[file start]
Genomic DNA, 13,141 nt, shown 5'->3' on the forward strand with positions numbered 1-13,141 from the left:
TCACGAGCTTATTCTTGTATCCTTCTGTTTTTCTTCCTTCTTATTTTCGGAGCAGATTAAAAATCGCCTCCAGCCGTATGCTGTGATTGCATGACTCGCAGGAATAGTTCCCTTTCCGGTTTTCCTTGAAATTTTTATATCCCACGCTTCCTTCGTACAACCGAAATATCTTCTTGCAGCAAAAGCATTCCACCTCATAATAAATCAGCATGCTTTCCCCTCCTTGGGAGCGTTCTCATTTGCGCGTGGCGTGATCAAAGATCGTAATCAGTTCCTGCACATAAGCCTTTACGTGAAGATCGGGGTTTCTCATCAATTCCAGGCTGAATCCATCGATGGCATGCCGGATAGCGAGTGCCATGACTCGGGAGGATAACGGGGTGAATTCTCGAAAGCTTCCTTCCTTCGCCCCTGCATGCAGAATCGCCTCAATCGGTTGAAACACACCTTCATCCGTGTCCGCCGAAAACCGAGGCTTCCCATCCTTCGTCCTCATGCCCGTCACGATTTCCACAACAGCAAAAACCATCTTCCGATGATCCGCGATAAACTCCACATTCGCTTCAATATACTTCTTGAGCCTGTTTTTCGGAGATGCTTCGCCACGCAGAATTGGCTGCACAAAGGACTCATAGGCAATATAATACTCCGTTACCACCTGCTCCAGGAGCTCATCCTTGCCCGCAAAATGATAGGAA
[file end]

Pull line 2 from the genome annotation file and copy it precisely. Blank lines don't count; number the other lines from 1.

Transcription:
TCACGAGCTTATTCTTGTATCCTTCTGTTTTTCTTCCTTCTTATTTTCGGAGCAGATTAAAAATCGCCTCCAGCCGTATGCTGTGATTGCATGACTCGCAGGAATAGTTCCCTTTCCGGTTTTCCTTGAAATTTTTATATCCCACGCTTCCTTCGTACAACCGAAATATCTTCTTGCAGCAAAAGCATTCCACCTCATAATAAATCAGCATGCTTTCCCCTCCTTGGGAGCGTTCTCATTTGCGCGTGGCGTGATCAAAGATCGTAATCAGTTCCTGCACATAAGCCTTTACGTGAAGATCGGGGTTTCTCATCAATTCCAGGCTGAATCCATCGATGGCATGCCGGATAGCGAGTGCCATGACTCGGGAGGATAACGGGGTGAATTCTCGAAAGCTTCCTTCCTTCGCCCCTGCATGCAGAATCGCCTCAATCGGTTGAAACACACCTTCATCCGTGTCCGCCGAAAACCGAGGCTTCCCATCCTTCGTCCTCATGCCCGTCACGATTTCCACAACAGCAAAAACCATCTTCCGATGATCCGCGATAAACTCCACATTCGCTTCAATATACTTCTTGAGCCTGTTTTTCGGAGATGCTTCGCCACGCAGAATTGGCTGCACAAAGGACTCATAGGCAATATAATACTCCGTTACCACCTGCTCCAGGAGCTCATCCTTGCCCGCAAAATGATAGGAA